You ain’t no friend of mine

Arty off the lead on a previous walk…

The dogs are making enough noise to wake the neighbours.

One starts howling and the other is barking incessantly. It’s walkies time and, girl, do they know it.

Unlike my previous blogging platform, the Google-owned Blogger, it appears that I can’t simply upload a video to this website without paying WordPress extra, which seems a bit harsh. Instead, I’ll refer you to my Instagram page and you can hear the little buggers darlings there.

We’re off early out in the fields and up the hill, an easy enough jaunt now that the farmers have obligingly cut and cleared the grass for silage.

As usual, I keep young Ruby on a lead but Artemis, the older one, is pretty good. She’s skipped on ahead but I know she’ll come back when I call her. She’s got arthritis in one of her back legs which restricts her speed somewhat.

And then she turns around and shoots by me like a racehorse on speed. I have never seen her move so fast. She flies through the field and into the one we’ve just come through and roots around the hedge like a snuffling badger. I call and whistle to her but it doesn’t make a blind bit of difference.

So, with Ruby in tow, I turn around to find out what all the fuss is about. Arty has her head down and is eating something. I’m carrying a bag of dog poo so I throw it at her as a distraction.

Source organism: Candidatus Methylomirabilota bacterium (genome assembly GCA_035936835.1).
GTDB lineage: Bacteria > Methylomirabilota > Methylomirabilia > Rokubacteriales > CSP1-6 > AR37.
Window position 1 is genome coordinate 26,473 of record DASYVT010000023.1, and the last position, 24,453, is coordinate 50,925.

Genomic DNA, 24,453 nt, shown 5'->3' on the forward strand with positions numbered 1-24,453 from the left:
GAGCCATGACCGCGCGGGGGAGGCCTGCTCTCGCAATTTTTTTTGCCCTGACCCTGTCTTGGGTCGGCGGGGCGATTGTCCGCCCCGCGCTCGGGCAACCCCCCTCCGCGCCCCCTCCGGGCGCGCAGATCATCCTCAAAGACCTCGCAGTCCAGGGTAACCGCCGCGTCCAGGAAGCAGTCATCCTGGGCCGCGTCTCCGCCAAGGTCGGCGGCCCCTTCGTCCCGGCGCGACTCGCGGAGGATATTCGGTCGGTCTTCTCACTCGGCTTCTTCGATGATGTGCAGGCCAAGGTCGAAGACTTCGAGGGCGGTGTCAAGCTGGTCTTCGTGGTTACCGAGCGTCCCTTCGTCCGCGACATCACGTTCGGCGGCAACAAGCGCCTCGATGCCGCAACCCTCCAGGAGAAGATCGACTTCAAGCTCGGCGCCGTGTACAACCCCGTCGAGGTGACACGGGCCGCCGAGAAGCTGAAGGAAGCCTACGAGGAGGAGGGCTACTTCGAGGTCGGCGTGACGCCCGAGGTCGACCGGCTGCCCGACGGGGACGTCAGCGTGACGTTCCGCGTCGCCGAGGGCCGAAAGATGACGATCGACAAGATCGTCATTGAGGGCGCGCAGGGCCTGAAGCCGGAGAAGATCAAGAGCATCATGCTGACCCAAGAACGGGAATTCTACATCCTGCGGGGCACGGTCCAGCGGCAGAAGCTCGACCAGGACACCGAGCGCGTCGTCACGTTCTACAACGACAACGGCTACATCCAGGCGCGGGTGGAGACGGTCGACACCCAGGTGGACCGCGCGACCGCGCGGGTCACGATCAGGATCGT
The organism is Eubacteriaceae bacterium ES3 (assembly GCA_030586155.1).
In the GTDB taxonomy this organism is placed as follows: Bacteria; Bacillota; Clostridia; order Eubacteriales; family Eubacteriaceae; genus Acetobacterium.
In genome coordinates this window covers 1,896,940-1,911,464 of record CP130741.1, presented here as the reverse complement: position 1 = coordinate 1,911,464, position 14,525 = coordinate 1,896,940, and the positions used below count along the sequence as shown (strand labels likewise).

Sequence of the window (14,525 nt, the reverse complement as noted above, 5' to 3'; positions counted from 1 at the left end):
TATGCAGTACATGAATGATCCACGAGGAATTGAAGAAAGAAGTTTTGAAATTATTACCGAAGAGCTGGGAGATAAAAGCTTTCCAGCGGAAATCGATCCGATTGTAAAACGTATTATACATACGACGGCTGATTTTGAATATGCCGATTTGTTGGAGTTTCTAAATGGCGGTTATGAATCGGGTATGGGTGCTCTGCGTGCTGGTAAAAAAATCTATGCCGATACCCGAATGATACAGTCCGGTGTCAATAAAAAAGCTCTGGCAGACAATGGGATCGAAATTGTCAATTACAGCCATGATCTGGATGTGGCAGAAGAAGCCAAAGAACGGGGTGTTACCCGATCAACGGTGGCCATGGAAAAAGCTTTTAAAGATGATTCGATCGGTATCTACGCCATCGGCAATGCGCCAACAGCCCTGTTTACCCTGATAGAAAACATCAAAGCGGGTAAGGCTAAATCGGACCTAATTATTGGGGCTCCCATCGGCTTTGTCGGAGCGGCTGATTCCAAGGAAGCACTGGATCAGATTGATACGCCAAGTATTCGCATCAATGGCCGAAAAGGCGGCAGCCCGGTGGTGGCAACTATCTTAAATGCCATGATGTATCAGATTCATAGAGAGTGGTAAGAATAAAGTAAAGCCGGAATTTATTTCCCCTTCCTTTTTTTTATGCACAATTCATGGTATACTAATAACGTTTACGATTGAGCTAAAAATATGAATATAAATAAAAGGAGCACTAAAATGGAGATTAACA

It misses and she shoots past me with a freshly-caught rabbit in her mouth. She zooms up into the big, wide open space of the biggest silage field, well out of my reach. I pick up the poo bag, turn around and try to catch her. It’s no good, she’s not interested and heads off every time I get close until she has devoured the rabbit in its entirety.

And then she comes when I call her, licking her lips. I can’t be too cross because she won’t know what I’m cross about – although I’m sure she does know. I put her on the lead and think about abandoning my head-in-the-clouds walk around the hilltop. But I know that if I do, I’ll be angry all day.

So with a dog on each arm, as if I’m a canine cross-country skier, I head for the hill and try to breathe in the beauty and serenity to calm myself down. It does the trick, even though I refuse to let Arty off on the entire journey back.